Accountant insurance set to surge on Enron claims
Leading accounting firms, already paying high premiums for professional indemnity, can expect insurance bills to soar following the collapse of United States energy giant Enron, industry experts warn.
'The Enron case adds fuel to an already tough market situation,' said Legislative Councillor Bernard Charnwut Chan, who represents the insurance sector.
Insurers were expected to raise the cost of professional indemnity insurance after reports that Arthur Andersen - the accounting firm that was both an auditor and consultant to Enron - could face costly lawsuits from Enron creditors and investors for failing to detect the true financial state of the company.
Arthur Andersen has admitted destroying Enron documents and wiping computer files after learning the US Government was investigating Enron.
'Andersen's payout [for legal claims] would be so enormous that the insurance would probably not be enough to cover it,' an executive at a rival firm said.
'Enron's case is not only affecting Arthur Andersen's American unit, but impacting on the entire group all over the world. Enron had subsidiaries all over the world that were audited by [Arthur Andersen] local offices,' he said.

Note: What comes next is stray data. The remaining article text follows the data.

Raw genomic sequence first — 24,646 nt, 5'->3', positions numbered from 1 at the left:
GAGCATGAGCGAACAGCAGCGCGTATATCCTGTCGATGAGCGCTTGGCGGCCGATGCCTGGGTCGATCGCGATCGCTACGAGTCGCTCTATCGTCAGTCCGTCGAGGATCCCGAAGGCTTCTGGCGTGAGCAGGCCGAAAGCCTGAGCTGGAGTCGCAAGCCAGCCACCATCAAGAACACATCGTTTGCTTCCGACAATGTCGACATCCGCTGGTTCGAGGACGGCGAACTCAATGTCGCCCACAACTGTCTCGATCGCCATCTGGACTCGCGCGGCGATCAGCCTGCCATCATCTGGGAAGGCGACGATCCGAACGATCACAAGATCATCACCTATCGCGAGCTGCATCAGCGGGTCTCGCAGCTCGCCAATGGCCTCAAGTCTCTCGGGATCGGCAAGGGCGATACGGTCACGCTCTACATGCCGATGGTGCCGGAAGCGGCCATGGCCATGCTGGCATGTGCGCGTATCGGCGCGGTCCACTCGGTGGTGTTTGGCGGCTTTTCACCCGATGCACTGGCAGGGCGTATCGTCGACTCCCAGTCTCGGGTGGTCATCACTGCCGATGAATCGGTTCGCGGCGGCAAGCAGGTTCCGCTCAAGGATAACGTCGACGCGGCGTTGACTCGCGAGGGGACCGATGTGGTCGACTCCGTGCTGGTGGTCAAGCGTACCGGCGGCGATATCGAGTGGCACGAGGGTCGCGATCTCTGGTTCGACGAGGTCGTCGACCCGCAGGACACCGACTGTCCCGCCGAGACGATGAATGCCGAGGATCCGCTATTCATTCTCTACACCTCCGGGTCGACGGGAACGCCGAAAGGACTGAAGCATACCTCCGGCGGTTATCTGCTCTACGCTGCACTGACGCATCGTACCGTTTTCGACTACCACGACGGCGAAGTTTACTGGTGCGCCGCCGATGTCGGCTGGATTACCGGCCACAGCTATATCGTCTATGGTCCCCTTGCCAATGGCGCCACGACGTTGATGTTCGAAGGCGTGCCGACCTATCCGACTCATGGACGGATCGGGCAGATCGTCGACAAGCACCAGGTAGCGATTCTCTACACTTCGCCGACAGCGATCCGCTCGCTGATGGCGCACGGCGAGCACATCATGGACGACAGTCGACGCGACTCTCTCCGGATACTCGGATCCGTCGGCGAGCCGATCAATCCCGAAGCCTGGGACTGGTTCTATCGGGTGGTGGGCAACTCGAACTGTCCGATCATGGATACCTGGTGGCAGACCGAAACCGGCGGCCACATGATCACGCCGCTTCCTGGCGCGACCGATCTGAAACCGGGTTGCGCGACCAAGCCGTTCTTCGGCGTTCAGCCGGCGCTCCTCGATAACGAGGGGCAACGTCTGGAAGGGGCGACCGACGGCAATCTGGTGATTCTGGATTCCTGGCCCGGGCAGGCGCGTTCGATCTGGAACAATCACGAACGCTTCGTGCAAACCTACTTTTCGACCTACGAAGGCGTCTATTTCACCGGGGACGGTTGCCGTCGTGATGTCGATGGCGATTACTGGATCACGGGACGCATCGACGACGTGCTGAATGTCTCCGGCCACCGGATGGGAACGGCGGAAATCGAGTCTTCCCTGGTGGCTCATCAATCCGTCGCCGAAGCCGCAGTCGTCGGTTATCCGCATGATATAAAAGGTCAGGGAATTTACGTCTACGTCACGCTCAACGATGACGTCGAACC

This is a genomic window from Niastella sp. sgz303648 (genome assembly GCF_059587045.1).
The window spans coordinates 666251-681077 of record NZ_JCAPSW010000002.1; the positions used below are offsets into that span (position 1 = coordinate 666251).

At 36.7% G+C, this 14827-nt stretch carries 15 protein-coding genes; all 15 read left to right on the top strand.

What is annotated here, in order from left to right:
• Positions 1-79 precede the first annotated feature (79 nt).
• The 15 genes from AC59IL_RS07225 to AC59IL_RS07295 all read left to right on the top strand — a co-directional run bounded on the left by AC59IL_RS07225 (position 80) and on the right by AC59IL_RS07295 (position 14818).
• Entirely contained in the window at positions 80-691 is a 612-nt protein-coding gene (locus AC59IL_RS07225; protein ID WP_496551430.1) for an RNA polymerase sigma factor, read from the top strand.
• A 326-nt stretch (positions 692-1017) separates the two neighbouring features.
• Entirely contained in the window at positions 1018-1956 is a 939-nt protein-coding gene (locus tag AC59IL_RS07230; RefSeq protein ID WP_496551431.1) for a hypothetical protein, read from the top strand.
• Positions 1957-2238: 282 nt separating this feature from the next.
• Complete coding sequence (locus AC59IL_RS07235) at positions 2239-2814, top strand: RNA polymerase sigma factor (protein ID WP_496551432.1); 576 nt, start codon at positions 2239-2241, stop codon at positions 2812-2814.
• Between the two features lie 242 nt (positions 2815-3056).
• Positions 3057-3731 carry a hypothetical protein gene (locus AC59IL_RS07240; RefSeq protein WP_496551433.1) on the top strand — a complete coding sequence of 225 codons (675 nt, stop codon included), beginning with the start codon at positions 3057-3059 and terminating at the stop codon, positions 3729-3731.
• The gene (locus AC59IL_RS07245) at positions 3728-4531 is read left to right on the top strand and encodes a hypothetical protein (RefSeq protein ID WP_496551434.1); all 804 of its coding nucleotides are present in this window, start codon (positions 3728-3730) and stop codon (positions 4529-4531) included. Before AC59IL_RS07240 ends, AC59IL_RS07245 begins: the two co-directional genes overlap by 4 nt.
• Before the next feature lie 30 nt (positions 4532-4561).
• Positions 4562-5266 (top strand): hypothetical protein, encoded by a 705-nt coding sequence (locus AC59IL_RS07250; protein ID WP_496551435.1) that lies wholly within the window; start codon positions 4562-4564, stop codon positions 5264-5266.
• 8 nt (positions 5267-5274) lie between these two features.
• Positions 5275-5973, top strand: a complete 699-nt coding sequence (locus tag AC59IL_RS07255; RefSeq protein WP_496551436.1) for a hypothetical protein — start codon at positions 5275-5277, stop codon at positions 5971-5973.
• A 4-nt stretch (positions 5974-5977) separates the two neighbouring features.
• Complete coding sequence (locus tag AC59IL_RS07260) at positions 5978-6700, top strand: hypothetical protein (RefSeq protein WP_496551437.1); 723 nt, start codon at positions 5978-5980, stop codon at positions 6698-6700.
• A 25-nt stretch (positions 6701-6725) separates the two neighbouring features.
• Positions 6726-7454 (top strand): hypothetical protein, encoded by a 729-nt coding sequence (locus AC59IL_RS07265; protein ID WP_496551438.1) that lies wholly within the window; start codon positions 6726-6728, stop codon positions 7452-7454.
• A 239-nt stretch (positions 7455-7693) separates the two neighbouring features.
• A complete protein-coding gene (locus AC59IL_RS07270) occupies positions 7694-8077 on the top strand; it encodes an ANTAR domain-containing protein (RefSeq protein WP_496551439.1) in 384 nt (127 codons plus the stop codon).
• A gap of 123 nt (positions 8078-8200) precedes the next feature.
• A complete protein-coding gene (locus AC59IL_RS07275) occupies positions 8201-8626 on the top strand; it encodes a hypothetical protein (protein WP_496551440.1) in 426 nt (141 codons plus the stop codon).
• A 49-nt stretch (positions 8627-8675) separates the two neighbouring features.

Mr Chan said if Arthur Anderson was dragged through the courts and accrued huge legal bills it would have a knock-on effect, with professional indemnity insurance becoming prohibitively expensive for all auditors.
'If the claims from Arthur Andersen [relating to the Enron case] are outrageous, it definitely will have a strong impact on insurance prices,' Mr Chan said.
He said the cost of professional indemnity insurance had been high since last year when insurance companies suffered some enormous payouts, many relating to the collapse of companies in the Asian financial crisis.
'This is already a sellers' market. There are not many players offering quotes,' Mr Chan said.
Hong Kong's Hospital Authority has reported that it suffered a 30 per cent increase in premiums last year for professional indemnity insurance to cover medical staff.
Lawyers too are finding the cost of professional insurance more expensive, their mandatory cover rising 160 per cent last year.
The cost of fidelity insurance, compulsory for brokers, rose 150 per cent last year, according to the Hong Kong Stockbrokers Association.
Insurance premiums have increased drastically for airlines following the September 11 terrorist attacks and the huge claims following the tragedy.
Mr Chan said the increase in premiums reflected the fact that professionals were more at risk of being sued.
A partner at a global accounting firm in Hong Kong said the increase in premiums for accountants could be as high as between 10 per cent to 20 per cent.
He said one of the leading firms recently had struggled to renew its policy because the insurer was demanding sharply higher premiums.
Analysts said they expected accounting firms to pass on costs to customers through higher auditing fees.
According to industry sources, the leading accounting firms have been paying billions of US dollars a year for insurance to protect partners from legal claims.